An ongoing series of Updates chronicle how Unifor has participated in the provincial environmental assessment process and in direct advocacy for their membership.  The January 3 update  reports to members on interactions with government, stating: “the best course of action for a viable and continued forest industry in the province is with Northern Pulp continuing to operate. We reiterated that the $50 million should be used to assist all workers in the industry through a temporary shutdown of the mill to facilitate the construction of Northern Pulp’s new effluent treatment facility (ETF)…. We also suggested the idea of a third-party expert who could serve as intermediary between government regulators and the company to establish a firm and fair process and timelines for the necessary approvals to take place for construction of the ETF.”

The update also states:  “Premier McNeil announced a $50 million transition fund for forestry workers that was of particular interest during the meeting, especially since the fund was never mentioned to the union, or anyone else, prior to his December 20 decision.”

Work and Climate Change Report has summarized the $50 million  Forestry Transition Fund here.

Further documentation: The March 2019 submission of Unifor Atlantic Region to the provincial Environmental Assessment process is here , included in a compilation of all submissions ; comments by Unifor’s National Office to the environmental assessment process in October 2019 appears here (around page 14).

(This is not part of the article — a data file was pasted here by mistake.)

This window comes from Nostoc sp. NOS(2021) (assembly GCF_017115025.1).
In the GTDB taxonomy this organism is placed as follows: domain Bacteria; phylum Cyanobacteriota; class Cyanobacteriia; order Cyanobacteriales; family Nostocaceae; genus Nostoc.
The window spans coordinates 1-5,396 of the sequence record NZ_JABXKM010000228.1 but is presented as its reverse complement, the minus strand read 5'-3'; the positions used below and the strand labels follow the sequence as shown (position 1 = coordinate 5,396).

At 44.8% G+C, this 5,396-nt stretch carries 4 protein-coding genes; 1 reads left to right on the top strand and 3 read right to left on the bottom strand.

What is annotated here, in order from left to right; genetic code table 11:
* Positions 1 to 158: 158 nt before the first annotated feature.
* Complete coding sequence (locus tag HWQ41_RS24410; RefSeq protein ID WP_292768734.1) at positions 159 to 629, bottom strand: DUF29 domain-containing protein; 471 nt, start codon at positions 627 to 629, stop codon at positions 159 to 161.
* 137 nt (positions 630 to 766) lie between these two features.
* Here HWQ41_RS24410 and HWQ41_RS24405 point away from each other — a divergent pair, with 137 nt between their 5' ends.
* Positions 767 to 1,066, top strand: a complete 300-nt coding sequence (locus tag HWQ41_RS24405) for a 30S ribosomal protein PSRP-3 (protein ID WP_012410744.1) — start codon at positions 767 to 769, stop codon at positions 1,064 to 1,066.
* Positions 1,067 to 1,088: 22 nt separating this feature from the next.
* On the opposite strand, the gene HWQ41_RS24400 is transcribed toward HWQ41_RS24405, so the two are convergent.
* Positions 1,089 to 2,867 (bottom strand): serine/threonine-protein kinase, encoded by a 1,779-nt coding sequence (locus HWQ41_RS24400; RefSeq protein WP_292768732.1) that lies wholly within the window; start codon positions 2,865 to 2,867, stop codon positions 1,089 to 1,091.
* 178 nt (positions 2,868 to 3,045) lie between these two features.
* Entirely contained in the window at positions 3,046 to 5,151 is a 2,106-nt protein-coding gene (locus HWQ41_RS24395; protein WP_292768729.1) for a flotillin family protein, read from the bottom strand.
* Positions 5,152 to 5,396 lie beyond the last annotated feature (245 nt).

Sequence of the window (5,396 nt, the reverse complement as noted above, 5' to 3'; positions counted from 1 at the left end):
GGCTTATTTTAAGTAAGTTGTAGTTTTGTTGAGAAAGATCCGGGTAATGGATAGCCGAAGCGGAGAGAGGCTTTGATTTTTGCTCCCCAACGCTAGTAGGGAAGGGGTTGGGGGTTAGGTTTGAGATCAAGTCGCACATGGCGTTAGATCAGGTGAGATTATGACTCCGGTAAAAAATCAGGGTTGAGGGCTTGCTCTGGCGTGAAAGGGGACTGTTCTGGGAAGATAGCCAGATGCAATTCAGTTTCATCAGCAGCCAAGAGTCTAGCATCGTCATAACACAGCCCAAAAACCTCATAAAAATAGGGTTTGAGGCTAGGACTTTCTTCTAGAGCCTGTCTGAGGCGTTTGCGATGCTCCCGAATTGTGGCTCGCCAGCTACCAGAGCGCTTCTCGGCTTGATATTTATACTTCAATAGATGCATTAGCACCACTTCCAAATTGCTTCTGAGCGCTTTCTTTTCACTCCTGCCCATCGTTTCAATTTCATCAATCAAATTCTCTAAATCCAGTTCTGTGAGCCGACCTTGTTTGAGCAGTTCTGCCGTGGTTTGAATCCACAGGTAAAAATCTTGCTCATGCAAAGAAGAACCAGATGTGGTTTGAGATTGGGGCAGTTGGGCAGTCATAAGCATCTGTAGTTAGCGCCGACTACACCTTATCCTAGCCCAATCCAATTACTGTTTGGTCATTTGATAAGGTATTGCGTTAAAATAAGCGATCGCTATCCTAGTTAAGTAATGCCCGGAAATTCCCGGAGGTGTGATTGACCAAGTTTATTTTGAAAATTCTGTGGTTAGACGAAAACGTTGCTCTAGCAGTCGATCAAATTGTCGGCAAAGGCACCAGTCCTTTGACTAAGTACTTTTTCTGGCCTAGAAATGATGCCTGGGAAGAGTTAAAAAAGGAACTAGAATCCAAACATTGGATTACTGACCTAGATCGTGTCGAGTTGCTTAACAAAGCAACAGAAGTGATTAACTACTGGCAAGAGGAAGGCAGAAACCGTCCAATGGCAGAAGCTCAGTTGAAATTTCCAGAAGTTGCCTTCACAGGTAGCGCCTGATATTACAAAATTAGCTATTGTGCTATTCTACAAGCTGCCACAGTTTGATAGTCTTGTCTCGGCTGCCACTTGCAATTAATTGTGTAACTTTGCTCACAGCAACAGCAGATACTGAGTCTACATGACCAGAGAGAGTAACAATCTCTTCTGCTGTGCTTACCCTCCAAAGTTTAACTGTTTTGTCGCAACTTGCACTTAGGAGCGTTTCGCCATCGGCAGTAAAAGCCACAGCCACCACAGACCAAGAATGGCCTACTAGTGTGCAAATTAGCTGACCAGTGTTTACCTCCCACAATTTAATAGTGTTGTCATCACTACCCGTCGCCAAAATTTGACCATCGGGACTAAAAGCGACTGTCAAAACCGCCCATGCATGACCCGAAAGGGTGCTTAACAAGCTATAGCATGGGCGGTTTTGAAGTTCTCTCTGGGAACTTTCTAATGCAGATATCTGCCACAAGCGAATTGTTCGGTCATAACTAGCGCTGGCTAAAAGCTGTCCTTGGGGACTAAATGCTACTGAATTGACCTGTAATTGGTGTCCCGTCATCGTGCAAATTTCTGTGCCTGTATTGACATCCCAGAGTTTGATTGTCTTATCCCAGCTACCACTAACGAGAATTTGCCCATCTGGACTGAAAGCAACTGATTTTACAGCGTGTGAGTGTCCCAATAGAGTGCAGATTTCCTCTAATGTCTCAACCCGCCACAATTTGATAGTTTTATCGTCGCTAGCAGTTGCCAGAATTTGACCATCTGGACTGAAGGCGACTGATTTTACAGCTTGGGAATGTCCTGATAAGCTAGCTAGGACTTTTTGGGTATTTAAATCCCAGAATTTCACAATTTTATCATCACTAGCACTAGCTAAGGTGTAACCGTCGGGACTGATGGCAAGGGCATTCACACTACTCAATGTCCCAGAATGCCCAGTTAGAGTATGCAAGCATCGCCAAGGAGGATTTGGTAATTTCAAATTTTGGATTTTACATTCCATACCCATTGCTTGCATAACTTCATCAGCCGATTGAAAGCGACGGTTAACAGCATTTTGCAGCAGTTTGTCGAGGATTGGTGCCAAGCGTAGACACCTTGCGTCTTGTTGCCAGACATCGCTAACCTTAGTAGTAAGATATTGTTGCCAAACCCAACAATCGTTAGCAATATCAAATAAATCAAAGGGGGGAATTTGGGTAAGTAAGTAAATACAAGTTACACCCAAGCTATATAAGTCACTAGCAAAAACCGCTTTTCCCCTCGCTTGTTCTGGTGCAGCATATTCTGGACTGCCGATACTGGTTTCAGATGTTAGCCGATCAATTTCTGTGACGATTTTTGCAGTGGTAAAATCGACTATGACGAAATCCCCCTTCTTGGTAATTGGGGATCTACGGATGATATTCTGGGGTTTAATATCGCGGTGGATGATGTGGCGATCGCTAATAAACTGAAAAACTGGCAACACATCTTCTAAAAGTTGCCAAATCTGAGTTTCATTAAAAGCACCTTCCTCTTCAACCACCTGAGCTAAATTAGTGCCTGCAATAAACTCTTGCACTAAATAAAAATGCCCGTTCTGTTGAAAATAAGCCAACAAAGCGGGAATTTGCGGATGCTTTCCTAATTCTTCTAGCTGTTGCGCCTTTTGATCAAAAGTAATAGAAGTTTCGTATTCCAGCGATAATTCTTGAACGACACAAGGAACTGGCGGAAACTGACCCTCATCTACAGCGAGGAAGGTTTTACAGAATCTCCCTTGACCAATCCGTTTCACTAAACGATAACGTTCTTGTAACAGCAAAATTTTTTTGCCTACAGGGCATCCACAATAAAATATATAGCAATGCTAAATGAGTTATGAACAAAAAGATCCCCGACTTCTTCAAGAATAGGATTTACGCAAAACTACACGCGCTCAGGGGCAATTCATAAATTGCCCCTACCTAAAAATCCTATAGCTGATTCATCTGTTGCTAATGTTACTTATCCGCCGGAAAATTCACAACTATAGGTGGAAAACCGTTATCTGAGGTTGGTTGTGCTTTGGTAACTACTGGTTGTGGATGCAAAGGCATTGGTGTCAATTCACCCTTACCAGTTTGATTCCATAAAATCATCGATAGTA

northern pulp view

Environmental injustice for Canada’s First Nations – updated

Syncrude_mildred_lake_plantAn overview of the state of environmental injustice in Canada appears in The Statement of United Nations Special Rapporteur on human rights and hazardous substances and wastes, issued following his visit in May/June 2019. The full report will be presented to the United Nations in Fall 2020.  The preliminary information presented in  the Statement identifies “a pervasive trend of inaction of the Canadian Government in the face of existing health threats from decades of historical and current environmental injustices and the cumulative impacts of toxic exposures by indigenous peoples. ” The Statement commented on the specific cases of the oil sands (Fort McMurray, Fort MacKay and Fort Chipewyan), Sarnia, Muskrat Falls, and mining sites such as Elk Valley.  He noted that Canada has “the second highest number of known mining accidents from 2007-2017, increasing significantly from previous years.”